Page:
The enriched zinc target material may be recovered from the first anion exchange resin with dilute nitric acid. Generally this dilute nitric acid can be from about 0.5 M nitric acid to about 4 M nitric acid, preferably about 2 M nitric acid. The recovered zinc target material may then be converted to the chemical form required for fabricating a new target. This may include electrochemical deposition of the metal or conversion to the oxide chemically.
The present invention is more particularly described in the following examples which are intended as illustrative only, since numerous modifications and variations will be apparent to those skilled in the art.
A 0.97 cm diameter by 0.02 mm thick target consisting of 10.0 mg of 99.82% enriched Zn70 as oxide compacted between pure aluminum foils was irradiated for 1 hr with 18.8 MeV protons at a current of 4.00 microamperes (μA). This target yielded 8.05 μCi of Cu67, 0.325 μCi of Ga67 and traces of other zinc and cobalt isotopes at the end of bombardment. The irradiated aluminum containing the Zn70 target was dissolved in 20 mL of 6 M HCl. Ten mL of concentrated HCl was added to adjust the molarity to about 9 M HCl and the solution was contacted with 7 mL of anion exchange resin (AG1-X8). The resin was then rinsed with 15 mL of 9 M HCl and the copper and gallium isotopes were stripped from the column with 60 mL of 2 M HCl. The strip solution was evaporated to dryness and dissolved in 3 mL of concentrated HCl.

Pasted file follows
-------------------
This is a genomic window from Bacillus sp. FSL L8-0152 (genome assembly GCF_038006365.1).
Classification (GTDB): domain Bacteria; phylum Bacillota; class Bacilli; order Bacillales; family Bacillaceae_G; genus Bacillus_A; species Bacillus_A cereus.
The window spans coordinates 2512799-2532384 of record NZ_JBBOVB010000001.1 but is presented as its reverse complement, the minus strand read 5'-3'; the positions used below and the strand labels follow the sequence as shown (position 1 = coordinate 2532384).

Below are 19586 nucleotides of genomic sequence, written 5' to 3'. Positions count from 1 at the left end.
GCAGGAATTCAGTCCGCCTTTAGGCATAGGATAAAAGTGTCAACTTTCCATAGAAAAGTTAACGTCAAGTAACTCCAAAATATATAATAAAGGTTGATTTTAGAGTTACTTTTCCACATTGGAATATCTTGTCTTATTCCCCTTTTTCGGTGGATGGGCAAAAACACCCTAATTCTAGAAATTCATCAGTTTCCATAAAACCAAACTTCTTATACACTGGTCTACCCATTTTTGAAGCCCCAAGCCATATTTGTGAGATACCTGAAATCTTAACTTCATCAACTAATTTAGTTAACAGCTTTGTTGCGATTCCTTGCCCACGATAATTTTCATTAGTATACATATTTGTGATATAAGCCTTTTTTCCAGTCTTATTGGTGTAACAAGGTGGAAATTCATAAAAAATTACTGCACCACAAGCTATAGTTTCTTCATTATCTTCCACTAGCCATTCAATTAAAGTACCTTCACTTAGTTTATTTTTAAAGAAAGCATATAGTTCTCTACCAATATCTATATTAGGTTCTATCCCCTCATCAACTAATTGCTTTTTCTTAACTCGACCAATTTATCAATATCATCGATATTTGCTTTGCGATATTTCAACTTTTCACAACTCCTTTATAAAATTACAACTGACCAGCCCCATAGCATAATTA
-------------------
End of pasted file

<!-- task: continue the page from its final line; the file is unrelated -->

The 3 mL solution was then contacted with 3 mL of cation exchange resin (AG50-WX8) and the resin washed with 2 mL of concentrated HCl. The resin was then washed with 5 mL of concentrated HCl and collected into a clean vial. Both vials of concentrated HCl were then analyzed for Cu67 content and radioimpurities. Vial 1 contained 7.81 μCi of Cu67 and a trace of cobalt isotopes. Vial 2 contained 0.235 μCi of Cu67 with the same trace of cobalt isotopes as in the first vial. Total yield of Cu67 was 8.05 μCi Cu67 at end of bombardment.
The first anion exchange resin was washed with 2×30 mL of 2 M HNO3 to recover the enriched Zn target material. Greater than 96% of the enriched Zn70 was in the first 30 mL of wash. These solutions were combined and saved for replating a new target.